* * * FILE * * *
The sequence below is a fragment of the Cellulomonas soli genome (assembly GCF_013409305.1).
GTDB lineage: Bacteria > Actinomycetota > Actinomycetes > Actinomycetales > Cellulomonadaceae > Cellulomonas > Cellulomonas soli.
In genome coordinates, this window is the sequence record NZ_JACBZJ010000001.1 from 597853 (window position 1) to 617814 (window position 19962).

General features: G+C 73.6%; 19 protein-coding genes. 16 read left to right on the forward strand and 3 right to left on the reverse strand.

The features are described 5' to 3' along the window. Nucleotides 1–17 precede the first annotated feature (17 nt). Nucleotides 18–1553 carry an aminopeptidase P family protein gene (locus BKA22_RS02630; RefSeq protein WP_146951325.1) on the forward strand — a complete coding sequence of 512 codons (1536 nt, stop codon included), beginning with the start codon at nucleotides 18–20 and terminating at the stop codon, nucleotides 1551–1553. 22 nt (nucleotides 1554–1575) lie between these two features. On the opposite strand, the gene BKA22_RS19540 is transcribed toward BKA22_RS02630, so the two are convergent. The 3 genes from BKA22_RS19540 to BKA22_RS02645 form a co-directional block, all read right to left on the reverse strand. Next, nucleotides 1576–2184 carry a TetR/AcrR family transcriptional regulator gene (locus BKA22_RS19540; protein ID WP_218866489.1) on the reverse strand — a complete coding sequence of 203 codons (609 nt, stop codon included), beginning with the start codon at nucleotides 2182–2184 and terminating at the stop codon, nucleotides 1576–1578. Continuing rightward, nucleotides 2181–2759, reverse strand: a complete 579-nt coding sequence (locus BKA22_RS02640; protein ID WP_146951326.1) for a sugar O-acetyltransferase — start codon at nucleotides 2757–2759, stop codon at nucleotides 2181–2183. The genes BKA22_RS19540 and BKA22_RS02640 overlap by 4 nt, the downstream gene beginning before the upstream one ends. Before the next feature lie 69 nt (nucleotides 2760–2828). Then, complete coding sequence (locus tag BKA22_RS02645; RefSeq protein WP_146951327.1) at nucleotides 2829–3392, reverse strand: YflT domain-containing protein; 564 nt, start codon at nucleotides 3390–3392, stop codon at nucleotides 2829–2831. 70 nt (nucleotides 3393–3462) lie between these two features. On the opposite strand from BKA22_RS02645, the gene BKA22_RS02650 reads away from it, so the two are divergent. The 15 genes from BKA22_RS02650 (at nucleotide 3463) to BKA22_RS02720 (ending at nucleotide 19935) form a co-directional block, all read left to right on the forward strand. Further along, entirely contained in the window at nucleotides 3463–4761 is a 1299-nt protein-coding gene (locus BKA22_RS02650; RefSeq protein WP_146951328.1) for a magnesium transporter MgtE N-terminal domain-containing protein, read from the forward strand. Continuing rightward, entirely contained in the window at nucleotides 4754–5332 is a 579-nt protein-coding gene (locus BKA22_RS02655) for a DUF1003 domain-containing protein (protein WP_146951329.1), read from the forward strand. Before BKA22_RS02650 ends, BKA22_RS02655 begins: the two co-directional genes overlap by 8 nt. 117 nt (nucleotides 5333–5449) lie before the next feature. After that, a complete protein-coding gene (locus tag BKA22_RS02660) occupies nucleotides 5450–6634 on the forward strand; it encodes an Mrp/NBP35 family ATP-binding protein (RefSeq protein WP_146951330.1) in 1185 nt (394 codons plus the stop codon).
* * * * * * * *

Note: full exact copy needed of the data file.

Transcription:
The sequence below is a fragment of the Cellulomonas soli genome (assembly GCF_013409305.1).
GTDB lineage: Bacteria > Actinomycetota > Actinomycetes > Actinomycetales > Cellulomonadaceae > Cellulomonas > Cellulomonas soli.
In genome coordinates, this window is the sequence record NZ_JACBZJ010000001.1 from 597853 (window position 1) to 617814 (window position 19962).

General features: G+C 73.6%; 19 protein-coding genes. 16 read left to right on the forward strand and 3 right to left on the reverse strand.

The features are described 5' to 3' along the window. Nucleotides 1–17 precede the first annotated feature (17 nt). Nucleotides 18–1553 carry an aminopeptidase P family protein gene (locus BKA22_RS02630; RefSeq protein WP_146951325.1) on the forward strand — a complete coding sequence of 512 codons (1536 nt, stop codon included), beginning with the start codon at nucleotides 18–20 and terminating at the stop codon, nucleotides 1551–1553. 22 nt (nucleotides 1554–1575) lie between these two features. On the opposite strand, the gene BKA22_RS19540 is transcribed toward BKA22_RS02630, so the two are convergent. The 3 genes from BKA22_RS19540 to BKA22_RS02645 form a co-directional block, all read right to left on the reverse strand. Next, nucleotides 1576–2184 carry a TetR/AcrR family transcriptional regulator gene (locus BKA22_RS19540; protein ID WP_218866489.1) on the reverse strand — a complete coding sequence of 203 codons (609 nt, stop codon included), beginning with the start codon at nucleotides 2182–2184 and terminating at the stop codon, nucleotides 1576–1578. Continuing rightward, nucleotides 2181–2759, reverse strand: a complete 579-nt coding sequence (locus BKA22_RS02640; protein ID WP_146951326.1) for a sugar O-acetyltransferase — start codon at nucleotides 2757–2759, stop codon at nucleotides 2181–2183. The genes BKA22_RS19540 and BKA22_RS02640 overlap by 4 nt, the downstream gene beginning before the upstream one ends. Before the next feature lie 69 nt (nucleotides 2760–2828). Then, complete coding sequence (locus tag BKA22_RS02645; RefSeq protein WP_146951327.1) at nucleotides 2829–3392, reverse strand: YflT domain-containing protein; 564 nt, start codon at nucleotides 3390–3392, stop codon at nucleotides 2829–2831. 70 nt (nucleotides 3393–3462) lie between these two features. On the opposite strand from BKA22_RS02645, the gene BKA22_RS02650 reads away from it, so the two are divergent. The 15 genes from BKA22_RS02650 (at nucleotide 3463) to BKA22_RS02720 (ending at nucleotide 19935) form a co-directional block, all read left to right on the forward strand. Further along, entirely contained in the window at nucleotides 3463–4761 is a 1299-nt protein-coding gene (locus BKA22_RS02650; RefSeq protein WP_146951328.1) for a magnesium transporter MgtE N-terminal domain-containing protein, read from the forward strand. Continuing rightward, entirely contained in the window at nucleotides 4754–5332 is a 579-nt protein-coding gene (locus BKA22_RS02655) for a DUF1003 domain-containing protein (protein WP_146951329.1), read from the forward strand. Before BKA22_RS02650 ends, BKA22_RS02655 begins: the two co-directional genes overlap by 8 nt. 117 nt (nucleotides 5333–5449) lie before the next feature. After that, a complete protein-coding gene (locus tag BKA22_RS02660) occupies nucleotides 5450–6634 on the forward strand; it encodes an Mrp/NBP35 family ATP-binding protein (RefSeq protein WP_146951330.1) in 1185 nt (394 codons plus the stop codon).